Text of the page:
Somewhere deep within the sparkling darkness of the cosmos, a miniature space ship circles endlessly around a brown voxel planet. Marooned in space with presumably malfunctioning circuitry, its only course of survival is to alter its travel speeds and avoid the incoming asteroids. Rory Pickering’s fresh approach to classic arcade games is evident in Orbit, an interesting and surprisingly re-playable variation on the shoot ‘em up genre. Simply designed yet complex and multifaceted in its gameplay, Orbit asks players to complete as many revolutions around the planet without dying. A conventional revolution earns 2 points, but Captain Janeway didn’t get USS Voyager through space by being conventional. Tap and hold the right screen to race around the sphere and grab yourself a cool 4 points, or and tap and hold the left side for a slower orbit and earn 5 instead. A game like Orbit might seem repetitive on the surface, but it’s very much in the same vein as Tetris or Pong.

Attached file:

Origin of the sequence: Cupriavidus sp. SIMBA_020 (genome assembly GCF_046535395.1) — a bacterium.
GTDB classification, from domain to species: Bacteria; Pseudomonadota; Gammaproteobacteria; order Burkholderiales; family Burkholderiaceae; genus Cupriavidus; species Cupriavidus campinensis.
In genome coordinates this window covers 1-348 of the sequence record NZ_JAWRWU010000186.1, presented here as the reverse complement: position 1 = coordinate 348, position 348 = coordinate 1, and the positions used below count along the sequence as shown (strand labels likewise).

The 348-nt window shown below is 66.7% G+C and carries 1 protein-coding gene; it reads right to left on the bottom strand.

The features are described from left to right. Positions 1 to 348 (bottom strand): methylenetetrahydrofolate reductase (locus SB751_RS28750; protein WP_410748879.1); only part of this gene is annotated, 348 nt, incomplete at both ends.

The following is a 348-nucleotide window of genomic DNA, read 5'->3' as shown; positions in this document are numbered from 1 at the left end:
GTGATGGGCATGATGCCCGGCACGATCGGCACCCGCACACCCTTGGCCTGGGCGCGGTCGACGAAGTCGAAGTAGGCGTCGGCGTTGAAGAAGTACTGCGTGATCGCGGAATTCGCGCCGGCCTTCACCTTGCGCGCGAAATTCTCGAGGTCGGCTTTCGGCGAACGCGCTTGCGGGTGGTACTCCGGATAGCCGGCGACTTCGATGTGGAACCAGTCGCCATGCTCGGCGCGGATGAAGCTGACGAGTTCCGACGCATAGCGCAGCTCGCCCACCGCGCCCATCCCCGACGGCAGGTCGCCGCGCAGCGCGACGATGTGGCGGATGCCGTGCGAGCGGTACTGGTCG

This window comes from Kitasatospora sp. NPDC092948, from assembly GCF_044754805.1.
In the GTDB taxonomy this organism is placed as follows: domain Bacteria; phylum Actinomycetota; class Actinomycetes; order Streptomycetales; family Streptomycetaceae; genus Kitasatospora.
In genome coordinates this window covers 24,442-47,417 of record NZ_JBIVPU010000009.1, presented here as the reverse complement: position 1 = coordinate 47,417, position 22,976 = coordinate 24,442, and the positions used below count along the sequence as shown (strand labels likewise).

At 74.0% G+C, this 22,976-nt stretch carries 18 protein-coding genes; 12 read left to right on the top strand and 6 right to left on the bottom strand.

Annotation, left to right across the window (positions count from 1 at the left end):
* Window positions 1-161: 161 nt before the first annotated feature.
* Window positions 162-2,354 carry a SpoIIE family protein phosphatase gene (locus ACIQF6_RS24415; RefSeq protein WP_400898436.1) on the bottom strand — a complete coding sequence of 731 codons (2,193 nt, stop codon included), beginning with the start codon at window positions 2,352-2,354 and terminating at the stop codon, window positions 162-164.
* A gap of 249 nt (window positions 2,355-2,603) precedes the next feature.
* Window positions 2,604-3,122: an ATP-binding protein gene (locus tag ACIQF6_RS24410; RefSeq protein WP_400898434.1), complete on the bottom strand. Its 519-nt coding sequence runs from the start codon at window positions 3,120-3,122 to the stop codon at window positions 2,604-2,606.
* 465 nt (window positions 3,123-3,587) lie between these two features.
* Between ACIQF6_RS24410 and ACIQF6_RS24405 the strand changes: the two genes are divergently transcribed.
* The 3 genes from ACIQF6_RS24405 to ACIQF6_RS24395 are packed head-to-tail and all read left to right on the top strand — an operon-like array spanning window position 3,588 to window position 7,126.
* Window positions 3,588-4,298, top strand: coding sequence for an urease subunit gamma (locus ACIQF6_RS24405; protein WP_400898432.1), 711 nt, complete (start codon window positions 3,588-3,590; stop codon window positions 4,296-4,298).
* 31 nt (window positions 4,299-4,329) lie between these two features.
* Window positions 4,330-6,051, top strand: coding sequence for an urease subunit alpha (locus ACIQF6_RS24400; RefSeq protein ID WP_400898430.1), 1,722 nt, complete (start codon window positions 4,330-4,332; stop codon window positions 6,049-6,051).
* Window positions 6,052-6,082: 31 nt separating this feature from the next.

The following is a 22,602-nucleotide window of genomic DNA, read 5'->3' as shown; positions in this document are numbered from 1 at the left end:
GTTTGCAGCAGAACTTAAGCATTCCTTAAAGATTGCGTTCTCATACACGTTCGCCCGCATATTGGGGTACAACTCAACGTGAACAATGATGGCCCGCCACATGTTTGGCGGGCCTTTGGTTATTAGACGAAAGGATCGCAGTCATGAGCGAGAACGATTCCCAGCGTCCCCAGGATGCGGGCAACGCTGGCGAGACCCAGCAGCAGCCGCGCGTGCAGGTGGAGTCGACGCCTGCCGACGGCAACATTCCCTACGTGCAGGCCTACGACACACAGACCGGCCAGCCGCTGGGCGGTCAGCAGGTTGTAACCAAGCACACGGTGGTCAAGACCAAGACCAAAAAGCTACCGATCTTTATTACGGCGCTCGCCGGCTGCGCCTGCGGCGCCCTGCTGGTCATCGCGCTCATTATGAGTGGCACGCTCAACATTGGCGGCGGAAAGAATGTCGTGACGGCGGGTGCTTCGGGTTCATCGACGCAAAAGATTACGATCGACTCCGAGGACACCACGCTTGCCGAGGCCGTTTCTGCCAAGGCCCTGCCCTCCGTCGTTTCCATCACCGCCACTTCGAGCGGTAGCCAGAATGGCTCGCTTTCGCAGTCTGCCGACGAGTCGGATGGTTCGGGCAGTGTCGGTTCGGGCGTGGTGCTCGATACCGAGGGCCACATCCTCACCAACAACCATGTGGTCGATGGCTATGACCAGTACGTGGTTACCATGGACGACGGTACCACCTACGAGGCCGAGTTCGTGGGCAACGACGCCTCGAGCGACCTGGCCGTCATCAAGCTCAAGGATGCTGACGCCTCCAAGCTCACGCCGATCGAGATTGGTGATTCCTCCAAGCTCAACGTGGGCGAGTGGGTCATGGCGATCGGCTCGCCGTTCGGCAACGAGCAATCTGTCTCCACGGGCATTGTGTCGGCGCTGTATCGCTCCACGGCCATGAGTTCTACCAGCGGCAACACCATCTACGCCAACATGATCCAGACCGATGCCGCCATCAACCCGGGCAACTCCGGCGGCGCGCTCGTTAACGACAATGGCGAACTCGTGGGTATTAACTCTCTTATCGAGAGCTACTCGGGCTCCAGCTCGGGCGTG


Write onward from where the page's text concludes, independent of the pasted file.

The minimalist pixel art graphics and text, dressed off beautifully with layers of chiptune music instantly warp you back to the eighties when these kinds of games were a dime a dozen, with eager, sweaty-fingered players frequenting arcades for a taste of virtual glory. Naturally, the more revolutions or ‘orbits’ you complete, the more difficult the game becomes: the number of rockets targeting the planet increases, making dodging that much more challenging, and the music reflects that by becoming more frantic. Fast loading times further enhance the experience by making it smooth and enjoyable, but the key driving force to Orbit‘s success is not just beating a high score.
Every movement in Orbit is part of a much broader strategy comprised of multiple analytical decisions all made in real time. Planning in advance and being able to anticipate distance become invaluable assets, because they directly influence how much players need to adjust the space ship’s speed, and avoid being obliterated by rockets. Orbit is a subtle but strong arcade entry that instantly addresses the cardinal rule of game design: easy to learn, but hard to master. If the holodeck wasn’t the Voyager crew’s main form of entertainment, you can bet your bottom dollar they would have been playing this.